Read verse 14 again. Jesus says here that the kingdom “belongs to such as these.” He the same thing earlier, in 18:3: “Truly I tell you, unless you change and become like little children, you will never enter the kingdom of heaven.” What does it mean to be like little children? It means to be humble, simple and trusting, instead of proud, complicated and suspicious. Jesus wants us to run to him with an open heart like a little child, even with all our weaknesses and sins, asking for his mercy, help and love. We should never become too proud to come to Jesus.

Read verse 14 once more. Jesus said, “do not hinder them.” Perhaps it’s connected with his teaching on divorce. When parents divorce, in many cases it hinders their little children from growing well. Especially when believing parents divorce or have a poor marriage relationship, it hinders their children from wanting to come to Jesus. Parents who truly love each other and are faithful to each other are expressing healthy faith in Jesus and are a blessing to their children. And if little children represent those who are seeking God, Jesus tells us not to hinder such people from coming to Jesus, either. It’s sad but true that many people try to go to church, but they get so disillusioned by the behavior or practices of the church members. We should make up our minds not to put any obstacle or stumbling block in people’s way—whether it be our cultural traditions, rules or expectations. We should do our best not to hinder but help people come to Jesus. May God make us a community that welcomes people who are like little children and shows them how beautiful a life in Christ is.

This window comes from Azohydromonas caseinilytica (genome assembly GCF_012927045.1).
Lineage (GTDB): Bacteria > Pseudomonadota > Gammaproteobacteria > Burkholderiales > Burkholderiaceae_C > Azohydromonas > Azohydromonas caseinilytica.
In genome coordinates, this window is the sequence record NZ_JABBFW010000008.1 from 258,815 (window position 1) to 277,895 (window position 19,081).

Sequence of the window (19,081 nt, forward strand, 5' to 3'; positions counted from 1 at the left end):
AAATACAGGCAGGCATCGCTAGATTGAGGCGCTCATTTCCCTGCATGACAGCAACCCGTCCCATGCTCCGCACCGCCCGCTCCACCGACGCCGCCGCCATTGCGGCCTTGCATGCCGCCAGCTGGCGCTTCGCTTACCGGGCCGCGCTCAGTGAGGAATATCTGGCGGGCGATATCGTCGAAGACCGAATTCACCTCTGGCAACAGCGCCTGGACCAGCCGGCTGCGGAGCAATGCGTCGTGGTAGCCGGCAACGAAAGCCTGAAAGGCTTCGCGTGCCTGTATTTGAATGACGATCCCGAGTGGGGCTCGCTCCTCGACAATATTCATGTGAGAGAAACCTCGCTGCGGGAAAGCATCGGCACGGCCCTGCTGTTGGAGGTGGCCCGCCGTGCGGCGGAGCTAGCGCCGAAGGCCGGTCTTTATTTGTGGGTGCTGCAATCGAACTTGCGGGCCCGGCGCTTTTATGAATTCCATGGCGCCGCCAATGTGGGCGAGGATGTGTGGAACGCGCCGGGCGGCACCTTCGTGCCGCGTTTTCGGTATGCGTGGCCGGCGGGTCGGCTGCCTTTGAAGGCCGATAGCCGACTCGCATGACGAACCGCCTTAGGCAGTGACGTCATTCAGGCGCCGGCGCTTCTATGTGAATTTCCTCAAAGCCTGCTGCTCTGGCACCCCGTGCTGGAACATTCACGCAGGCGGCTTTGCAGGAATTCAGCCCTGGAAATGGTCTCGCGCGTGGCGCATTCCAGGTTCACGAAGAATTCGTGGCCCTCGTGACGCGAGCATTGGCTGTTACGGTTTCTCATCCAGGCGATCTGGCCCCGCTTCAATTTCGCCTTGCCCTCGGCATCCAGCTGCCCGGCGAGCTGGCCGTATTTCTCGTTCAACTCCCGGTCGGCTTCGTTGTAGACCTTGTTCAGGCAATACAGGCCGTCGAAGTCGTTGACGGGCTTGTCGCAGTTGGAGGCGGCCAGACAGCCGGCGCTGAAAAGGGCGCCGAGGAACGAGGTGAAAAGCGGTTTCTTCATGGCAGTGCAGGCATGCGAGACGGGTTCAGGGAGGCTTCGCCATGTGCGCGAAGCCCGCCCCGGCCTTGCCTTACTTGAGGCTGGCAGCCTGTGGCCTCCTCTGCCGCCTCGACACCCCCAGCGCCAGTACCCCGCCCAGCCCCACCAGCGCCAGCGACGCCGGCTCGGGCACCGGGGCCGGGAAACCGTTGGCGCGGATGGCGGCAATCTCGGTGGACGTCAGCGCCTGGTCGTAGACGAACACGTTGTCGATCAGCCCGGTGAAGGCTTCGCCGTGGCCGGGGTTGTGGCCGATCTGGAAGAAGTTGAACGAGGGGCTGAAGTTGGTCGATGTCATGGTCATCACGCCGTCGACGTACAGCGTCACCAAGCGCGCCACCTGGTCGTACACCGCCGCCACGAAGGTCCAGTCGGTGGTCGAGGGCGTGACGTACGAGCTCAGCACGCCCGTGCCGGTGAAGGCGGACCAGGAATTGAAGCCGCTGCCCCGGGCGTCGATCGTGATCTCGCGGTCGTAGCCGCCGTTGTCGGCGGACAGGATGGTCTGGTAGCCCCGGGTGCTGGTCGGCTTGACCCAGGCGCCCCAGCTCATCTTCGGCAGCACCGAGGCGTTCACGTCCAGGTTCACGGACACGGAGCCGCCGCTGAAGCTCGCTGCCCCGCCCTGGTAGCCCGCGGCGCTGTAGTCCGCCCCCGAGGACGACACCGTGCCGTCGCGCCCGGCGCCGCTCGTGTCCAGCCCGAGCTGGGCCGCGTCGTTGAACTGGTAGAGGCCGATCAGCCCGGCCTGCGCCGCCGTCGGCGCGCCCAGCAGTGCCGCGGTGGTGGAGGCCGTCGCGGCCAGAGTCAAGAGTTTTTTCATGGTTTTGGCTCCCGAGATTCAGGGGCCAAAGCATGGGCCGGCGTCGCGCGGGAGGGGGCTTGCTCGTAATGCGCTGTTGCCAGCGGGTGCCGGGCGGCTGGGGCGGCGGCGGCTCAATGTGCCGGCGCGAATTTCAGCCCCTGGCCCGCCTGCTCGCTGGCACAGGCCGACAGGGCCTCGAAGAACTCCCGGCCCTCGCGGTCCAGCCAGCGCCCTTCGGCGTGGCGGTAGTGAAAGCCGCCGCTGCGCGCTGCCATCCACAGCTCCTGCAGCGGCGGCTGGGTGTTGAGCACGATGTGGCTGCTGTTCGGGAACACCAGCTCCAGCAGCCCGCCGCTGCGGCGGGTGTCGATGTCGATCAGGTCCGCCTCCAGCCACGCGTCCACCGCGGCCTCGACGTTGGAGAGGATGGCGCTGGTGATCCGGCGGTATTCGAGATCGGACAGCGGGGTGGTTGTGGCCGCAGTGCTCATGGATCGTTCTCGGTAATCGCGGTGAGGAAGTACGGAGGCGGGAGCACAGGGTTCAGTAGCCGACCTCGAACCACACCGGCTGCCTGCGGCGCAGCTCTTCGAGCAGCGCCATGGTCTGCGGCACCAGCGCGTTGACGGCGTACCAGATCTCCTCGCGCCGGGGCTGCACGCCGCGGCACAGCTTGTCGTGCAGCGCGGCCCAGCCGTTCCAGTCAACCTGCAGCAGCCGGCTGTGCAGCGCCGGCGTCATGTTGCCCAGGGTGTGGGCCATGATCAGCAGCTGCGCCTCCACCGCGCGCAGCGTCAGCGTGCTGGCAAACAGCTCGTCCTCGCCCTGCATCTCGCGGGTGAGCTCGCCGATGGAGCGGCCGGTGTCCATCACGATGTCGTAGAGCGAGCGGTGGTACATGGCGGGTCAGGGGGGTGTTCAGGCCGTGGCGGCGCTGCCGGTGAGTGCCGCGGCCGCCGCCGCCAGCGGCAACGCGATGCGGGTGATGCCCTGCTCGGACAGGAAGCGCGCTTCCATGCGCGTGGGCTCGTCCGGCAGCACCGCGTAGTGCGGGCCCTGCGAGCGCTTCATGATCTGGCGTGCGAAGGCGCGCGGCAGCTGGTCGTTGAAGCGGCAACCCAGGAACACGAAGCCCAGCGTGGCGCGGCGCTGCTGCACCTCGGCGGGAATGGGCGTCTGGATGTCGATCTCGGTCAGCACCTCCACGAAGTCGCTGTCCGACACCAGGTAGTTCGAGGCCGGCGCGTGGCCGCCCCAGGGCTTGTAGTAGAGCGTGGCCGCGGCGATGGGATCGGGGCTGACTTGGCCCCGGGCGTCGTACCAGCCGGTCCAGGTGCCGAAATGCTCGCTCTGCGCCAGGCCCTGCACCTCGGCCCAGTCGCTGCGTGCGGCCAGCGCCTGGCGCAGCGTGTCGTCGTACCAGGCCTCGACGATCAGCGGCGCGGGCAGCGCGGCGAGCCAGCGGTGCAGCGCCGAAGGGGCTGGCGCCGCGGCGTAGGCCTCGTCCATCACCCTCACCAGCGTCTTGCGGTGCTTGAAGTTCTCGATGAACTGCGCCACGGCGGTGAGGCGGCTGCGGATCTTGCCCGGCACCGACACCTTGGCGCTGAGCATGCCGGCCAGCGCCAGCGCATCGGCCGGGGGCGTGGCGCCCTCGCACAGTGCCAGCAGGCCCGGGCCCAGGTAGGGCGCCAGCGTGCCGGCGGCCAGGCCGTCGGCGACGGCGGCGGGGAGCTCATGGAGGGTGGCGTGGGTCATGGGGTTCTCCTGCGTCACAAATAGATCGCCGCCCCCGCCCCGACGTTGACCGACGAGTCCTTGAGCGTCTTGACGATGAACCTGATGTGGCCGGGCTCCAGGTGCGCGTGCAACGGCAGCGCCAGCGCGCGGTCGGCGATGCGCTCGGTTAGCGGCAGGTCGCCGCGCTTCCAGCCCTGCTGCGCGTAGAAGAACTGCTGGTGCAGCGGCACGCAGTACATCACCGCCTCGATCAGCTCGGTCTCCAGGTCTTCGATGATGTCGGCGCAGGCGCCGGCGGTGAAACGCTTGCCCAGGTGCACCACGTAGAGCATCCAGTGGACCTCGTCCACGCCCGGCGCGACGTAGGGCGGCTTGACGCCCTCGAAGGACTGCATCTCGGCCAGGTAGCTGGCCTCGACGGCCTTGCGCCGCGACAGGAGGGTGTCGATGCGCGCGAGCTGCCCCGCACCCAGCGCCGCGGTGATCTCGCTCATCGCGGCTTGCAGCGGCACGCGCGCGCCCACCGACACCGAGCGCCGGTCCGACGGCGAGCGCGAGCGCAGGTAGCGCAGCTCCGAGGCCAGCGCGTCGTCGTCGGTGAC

Matthew 18:1–14

jesus children.jpg

Key Verse: 18:3

“And he said, ‘Truly I tell you, unless you change and become like little children, you will never enter the kingdom of heaven.’”